Thanks to all the reviewers who gave `Inferno' top scores and prompted me to buy this special edition - I was too young to remember this season and had the pleasure of seeing this great story for the first time from DVD. As yet another `lost' (i.e. discarded) colour story, later retrieved from Canada and beautifully colour restored here, we're lucky to have it.

`Inferno' fully deserves five blazing stars, I think you'll `lava' it(!)

Thanks for reading.

Picture quality on the special edition is excellent, also the commentary with Nicholas Courtney, John Levene (a very enjoyable commentary `presence') and the famous producer / script editor duo of Barry Letts and Terrance Dicks who made the Jon Pertwee years happen.
A very good set of features on Disk 2, including four main items of around 30 minutes each:
`Can You Hear the Earth Scream' looks back at the making of the programme with a special focus on the stunts.
`The UNIT Family - Part 1' covers the creation of UNIT to provide a framework for the Doctor to work in while exiled to Earth and the actors and `missions' up to `Inferno'.
New features for the Special Edition:
`Lost in the Dark Dimension' considers the various attempts, some more promising than others, to return `Doctor Who' to the screen after 1989.
`Hadoke versus HAVOC' is a gem. Toby Hadoke reunites (or should that be re-UNITs?) some of the intrepid HAVOC stunt team in 2013 to teach him to perform a stunt. They prove that being 80 is no reason to spend time lying down - unless you're landing yet another high stunt fall to show the young chap how it's done! Brilliant.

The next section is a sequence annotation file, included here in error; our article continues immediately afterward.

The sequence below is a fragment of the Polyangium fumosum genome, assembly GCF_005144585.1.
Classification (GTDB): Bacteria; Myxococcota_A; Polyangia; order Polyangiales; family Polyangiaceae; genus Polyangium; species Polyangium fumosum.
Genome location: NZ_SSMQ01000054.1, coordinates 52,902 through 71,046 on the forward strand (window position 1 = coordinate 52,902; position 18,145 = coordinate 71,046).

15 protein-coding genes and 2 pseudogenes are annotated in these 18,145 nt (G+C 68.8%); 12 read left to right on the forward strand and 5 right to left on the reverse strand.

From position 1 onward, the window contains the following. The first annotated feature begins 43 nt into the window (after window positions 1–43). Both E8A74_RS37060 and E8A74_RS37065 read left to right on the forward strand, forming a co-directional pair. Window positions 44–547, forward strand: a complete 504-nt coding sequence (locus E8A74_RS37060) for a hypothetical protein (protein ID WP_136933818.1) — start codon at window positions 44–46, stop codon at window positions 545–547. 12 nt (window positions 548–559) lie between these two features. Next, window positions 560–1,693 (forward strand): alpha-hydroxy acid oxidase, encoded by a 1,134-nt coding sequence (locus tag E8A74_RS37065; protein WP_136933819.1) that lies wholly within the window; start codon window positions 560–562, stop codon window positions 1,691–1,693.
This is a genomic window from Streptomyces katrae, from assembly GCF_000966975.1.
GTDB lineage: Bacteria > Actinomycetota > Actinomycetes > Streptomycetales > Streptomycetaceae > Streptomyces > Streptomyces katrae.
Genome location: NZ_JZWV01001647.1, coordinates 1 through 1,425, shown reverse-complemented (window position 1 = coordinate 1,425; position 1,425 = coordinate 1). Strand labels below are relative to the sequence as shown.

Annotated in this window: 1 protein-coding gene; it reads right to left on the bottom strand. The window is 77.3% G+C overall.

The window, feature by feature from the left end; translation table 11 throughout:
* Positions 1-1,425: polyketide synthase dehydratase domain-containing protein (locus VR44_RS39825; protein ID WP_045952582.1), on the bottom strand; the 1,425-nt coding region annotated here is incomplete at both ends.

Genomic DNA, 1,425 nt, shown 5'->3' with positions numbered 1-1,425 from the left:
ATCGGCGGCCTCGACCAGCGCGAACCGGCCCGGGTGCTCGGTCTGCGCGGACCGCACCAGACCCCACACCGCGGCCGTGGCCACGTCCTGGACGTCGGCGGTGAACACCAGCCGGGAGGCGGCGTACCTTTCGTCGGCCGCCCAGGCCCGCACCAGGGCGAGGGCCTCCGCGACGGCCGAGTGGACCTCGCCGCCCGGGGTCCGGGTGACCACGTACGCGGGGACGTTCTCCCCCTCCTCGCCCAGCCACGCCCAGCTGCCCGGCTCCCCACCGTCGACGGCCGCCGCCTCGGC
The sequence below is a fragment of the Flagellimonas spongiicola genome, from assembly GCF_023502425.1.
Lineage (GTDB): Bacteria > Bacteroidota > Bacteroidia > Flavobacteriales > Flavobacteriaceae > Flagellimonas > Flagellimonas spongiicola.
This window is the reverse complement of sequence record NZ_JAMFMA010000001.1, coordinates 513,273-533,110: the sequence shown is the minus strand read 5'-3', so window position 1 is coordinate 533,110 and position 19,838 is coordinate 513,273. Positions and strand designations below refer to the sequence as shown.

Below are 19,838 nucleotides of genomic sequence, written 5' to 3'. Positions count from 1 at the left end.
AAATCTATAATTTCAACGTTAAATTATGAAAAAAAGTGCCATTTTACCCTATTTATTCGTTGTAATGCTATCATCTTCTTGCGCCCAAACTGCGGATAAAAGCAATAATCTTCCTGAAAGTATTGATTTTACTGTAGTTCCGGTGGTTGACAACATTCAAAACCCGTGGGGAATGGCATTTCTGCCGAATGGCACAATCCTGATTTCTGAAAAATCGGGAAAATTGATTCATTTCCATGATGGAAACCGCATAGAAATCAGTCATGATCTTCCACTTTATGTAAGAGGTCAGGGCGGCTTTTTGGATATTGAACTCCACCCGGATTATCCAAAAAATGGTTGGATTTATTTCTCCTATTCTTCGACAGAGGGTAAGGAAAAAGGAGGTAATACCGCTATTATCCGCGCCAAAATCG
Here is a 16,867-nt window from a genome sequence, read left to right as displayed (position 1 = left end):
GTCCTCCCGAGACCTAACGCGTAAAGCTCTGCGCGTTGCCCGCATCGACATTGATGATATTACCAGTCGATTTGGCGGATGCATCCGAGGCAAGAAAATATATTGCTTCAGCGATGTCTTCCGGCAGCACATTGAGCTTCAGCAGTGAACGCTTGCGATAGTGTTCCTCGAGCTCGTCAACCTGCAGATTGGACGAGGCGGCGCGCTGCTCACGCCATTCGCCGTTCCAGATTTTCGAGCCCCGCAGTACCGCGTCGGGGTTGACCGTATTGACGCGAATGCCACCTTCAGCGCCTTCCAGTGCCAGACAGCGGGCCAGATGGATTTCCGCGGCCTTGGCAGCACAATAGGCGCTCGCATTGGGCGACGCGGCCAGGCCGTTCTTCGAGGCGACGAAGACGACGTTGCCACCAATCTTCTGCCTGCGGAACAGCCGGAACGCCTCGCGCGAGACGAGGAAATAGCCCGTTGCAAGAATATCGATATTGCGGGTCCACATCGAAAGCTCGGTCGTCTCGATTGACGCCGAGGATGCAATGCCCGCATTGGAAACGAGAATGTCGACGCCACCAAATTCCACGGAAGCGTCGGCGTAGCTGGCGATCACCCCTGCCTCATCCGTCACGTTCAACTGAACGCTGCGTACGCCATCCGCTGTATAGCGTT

One `Easter Egg' on disk 1, two on disk 2.
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on 12 March 2014
The original DVD of Inferno suffered from a rather ugly transfer which was the best that could be achieved an the time of release. This version goes a different route by VidFiring the film prints and adding colour.. As such the results can only be seen as a massive improvement. Its a great story let down by a few joke shop vampire teeth towards the end, but if you can rise above that aspect (OK I'll allow you one titter) then you are in for a treat. The seventh season of Doctor Who was amazing. This is a superb climax to that run.

Some newly created extras round off the package and all in all its one of the best the series has to offer. Highly recommended
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on 28 June 2015
For me, this is the greatest Doctor Who story of them all. From early in the first episode all the way through to the end, this is as tense, grim, atmospheric and exciting as the programme ever got. The only let-down? The silly Primord costumes, but never mind. The scenes in the alternative universe are a highlight. Modern Doctor Who seems a million miles away from this and it's much the worse for it.
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on 9 July 2015
The Great Pertwee's first series shows all of the invention and promise that a new direction offered, as well as long stories, excellent characters and the Man Himself on great form, settling into the role from the off and commanding that you watch him.

Inferno shows us both the dangers of tapping the earth's core and also of mucking about with TARDIS consoles. I prefer the series with the introduction of the Master and Jo which followed, but these earlier stories are just so wonderful.
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on 4 March 2015